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Public defenders face possible furloughs: Shouldnt affect court system
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A budget crunch in the statewide public defender system could mean a monthlong furlough next year for some lawyers representing poor criminal defendants, but is unlikely to disrupt the flow of cases through local courts.

Brad Morris, director of the Office of the Public Defender for the Northeastern Judicial Circuit, which includes Hall and Dawson counties, said a quarter of his 28 employees face the possibility of not being
paid in June. Four of those employees, including Morris, are lawyers.

"We would continue to do our job and represent our clients," Morris said. "And I would think most of the people who are here, even if they're not being paid, would still work here during that time."

The possibility of furloughs stems from a vote made last week by the Georgia Public Defender Standards Council, which chose to budget money for outside lawyers who take on cases that present conflicts for public defenders. That left a shortfall of some $4.5 million that would fall on
state-funded employees in June, the last month of the fiscal year. The share for Hall and Dawson counties would be about $45,728, which funds the month's paychecks for four lawyers and three staffers in the public defender's office.

Council members hope Gov. Sonny Perdue and lawmakers will put money into the supplemental budget to avoid the furloughs.

Under a system enacted by legislators in 2003, the state is supposed to pay 40 percent of the cost to represent poor people facing criminal charges, while counties pick up about 60 percent of the tab. In the old system, counties paid close to 90 percent of the costs, with the method of assigning lawyers for indigent defendants varying from circuit to circuit.

Wyc Orr, a Gainesville attorney and member of the Georgia Public Defender Standards Council, said the state is not providing the council with all of the revenues that were intended to fund indigent defense.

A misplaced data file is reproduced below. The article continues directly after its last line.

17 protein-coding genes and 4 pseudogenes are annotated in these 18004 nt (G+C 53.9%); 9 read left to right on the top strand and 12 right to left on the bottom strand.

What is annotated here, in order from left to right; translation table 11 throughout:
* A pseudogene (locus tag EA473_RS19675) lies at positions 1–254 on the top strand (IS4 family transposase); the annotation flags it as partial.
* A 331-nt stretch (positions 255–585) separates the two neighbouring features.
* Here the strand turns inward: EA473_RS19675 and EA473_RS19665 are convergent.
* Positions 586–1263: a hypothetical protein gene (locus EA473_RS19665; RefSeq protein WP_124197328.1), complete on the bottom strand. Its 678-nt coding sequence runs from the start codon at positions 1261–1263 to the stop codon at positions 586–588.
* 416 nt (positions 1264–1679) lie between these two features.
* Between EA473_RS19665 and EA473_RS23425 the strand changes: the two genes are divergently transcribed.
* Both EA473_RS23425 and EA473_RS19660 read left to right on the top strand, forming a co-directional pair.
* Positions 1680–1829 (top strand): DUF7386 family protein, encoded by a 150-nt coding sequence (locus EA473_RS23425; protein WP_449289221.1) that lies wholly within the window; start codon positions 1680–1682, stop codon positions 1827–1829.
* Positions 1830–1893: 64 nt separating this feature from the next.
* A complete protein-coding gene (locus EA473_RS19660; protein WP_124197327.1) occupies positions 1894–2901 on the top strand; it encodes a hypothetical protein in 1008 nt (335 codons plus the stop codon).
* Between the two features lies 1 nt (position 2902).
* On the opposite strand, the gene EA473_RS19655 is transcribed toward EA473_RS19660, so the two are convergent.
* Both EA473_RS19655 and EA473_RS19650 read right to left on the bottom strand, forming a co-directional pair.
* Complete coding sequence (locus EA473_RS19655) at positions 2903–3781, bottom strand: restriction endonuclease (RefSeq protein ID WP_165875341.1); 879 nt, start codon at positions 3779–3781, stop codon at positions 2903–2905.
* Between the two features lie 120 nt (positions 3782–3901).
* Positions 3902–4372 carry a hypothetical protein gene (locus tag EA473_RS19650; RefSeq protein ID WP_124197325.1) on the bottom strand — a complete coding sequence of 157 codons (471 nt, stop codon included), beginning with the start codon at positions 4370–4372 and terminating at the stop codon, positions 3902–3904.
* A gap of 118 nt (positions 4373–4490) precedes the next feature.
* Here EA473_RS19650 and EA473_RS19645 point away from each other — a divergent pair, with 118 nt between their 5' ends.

The state set up court add-on charges and filing fees that were supposed to be used to pay for public defenders, but between $5 and $10 million of the approximately $40 million collected has gone back into the state's general fund, Orr said.

"Consequently, the agency is chronically underfunded," Orr said. "The moneys are being raised, but they are not being allocated."

Said Morris, "It's sort of strange. The money is not there, even though it was collected."

Lawmakers have made much of the case of accused Fulton County courthouse shooter Brian Nichols, whose mounting defense bill - last quoted at approximately $1.5 million - is paid with taxpayer dollars into the Georgia Office of the Capital Defender.

Orr said the Nichols case "has no effect on the revenue source."

"You can put the question to the members of the legislature about what effect that case has on their willingness to appropriate these moneys from that revenue source," Orr said. "That should not affect their making these moneys available."

Orr suggested lawmakers might need to make the special fines and fees constitutionally dedicated to funding public defenders, just as Georgia's lottery money is strictly earmarked for education.

He said the current budget crisis creates unnecessary anxiety for lawyers who are serving a vital purpose in the legal system.

"Employees have got to be able to concentrate on their jobs and not worry about whether they're going to have a job," Orr said.

Morris said he didn't think the possibility of furloughs had created a morale problem in his office, but added, "I don't think anyone likes to be in this situation."